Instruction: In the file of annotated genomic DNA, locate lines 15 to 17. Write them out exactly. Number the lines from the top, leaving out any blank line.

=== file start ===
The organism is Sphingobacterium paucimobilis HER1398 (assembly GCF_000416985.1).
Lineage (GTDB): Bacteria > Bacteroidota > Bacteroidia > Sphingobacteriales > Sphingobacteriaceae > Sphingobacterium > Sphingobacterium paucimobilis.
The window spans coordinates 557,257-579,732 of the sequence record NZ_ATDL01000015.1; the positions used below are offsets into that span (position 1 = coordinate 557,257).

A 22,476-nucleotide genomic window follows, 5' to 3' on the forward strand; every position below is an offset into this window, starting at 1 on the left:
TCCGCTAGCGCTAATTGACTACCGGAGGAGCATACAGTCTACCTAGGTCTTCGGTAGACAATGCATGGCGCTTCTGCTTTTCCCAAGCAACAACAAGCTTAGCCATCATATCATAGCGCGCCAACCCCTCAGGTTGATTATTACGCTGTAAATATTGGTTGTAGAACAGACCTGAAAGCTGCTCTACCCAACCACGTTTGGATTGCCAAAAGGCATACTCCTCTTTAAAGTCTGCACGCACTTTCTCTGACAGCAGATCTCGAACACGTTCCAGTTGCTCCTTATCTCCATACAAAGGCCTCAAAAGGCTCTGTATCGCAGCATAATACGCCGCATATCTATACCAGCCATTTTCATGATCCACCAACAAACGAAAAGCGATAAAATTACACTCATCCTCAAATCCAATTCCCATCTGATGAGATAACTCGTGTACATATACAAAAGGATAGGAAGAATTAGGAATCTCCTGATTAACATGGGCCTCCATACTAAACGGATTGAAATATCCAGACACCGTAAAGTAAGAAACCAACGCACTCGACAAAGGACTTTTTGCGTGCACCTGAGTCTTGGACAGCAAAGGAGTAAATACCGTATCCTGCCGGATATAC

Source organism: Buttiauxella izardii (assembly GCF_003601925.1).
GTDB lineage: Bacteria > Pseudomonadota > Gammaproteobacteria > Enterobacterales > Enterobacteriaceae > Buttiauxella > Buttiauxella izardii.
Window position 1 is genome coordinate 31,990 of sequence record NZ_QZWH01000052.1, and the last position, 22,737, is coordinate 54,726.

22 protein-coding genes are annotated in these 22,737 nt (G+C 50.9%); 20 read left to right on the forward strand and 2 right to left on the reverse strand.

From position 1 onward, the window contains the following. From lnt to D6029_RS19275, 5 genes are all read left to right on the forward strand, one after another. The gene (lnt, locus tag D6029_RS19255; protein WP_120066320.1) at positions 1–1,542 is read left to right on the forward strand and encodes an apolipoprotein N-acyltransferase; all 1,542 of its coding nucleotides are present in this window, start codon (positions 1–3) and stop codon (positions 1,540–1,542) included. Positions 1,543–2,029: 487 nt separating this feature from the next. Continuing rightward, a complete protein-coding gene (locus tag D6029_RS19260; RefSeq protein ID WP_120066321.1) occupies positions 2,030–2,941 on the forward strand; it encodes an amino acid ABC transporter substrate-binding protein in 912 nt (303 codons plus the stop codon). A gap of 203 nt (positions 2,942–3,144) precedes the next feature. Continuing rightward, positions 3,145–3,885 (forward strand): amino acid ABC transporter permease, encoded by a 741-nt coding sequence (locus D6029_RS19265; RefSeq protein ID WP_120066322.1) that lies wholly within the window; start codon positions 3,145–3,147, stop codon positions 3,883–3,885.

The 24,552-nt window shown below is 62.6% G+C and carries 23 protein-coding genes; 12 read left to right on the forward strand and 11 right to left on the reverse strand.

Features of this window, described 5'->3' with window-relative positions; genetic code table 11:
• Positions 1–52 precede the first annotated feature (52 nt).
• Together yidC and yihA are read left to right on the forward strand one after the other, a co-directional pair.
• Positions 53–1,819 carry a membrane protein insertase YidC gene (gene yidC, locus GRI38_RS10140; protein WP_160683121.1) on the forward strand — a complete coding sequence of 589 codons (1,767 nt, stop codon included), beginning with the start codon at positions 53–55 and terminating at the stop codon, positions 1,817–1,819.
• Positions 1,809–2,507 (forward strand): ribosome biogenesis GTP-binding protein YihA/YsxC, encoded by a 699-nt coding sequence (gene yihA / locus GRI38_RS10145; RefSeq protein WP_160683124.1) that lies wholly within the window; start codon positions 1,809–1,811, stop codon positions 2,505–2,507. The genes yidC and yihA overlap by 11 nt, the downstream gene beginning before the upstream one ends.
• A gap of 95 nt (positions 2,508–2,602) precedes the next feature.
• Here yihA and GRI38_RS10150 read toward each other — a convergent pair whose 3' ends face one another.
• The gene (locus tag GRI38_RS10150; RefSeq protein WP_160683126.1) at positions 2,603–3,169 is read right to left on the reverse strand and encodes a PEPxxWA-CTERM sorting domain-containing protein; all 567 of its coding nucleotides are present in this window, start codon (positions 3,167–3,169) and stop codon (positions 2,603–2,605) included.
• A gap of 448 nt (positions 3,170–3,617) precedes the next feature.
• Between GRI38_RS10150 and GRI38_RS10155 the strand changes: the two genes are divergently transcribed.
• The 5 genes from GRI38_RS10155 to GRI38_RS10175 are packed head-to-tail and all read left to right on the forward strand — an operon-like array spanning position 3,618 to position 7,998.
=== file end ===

• Positions 53–1,819 carry a membrane protein insertase YidC gene (gene yidC, locus GRI38_RS10140; protein WP_160683121.1) on the forward strand — a complete coding sequence of 589 codons (1,767 nt, stop codon included), beginning with the start codon at positions 53–55 and terminating at the stop codon, positions 1,817–1,819.
• Positions 1,809–2,507 (forward strand): ribosome biogenesis GTP-binding protein YihA/YsxC, encoded by a 699-nt coding sequence (gene yihA / locus GRI38_RS10145; RefSeq protein WP_160683124.1) that lies wholly within the window; start codon positions 1,809–1,811, stop codon positions 2,505–2,507. The genes yidC and yihA overlap by 11 nt, the downstream gene beginning before the upstream one ends.
• A gap of 95 nt (positions 2,508–2,602) precedes the next feature.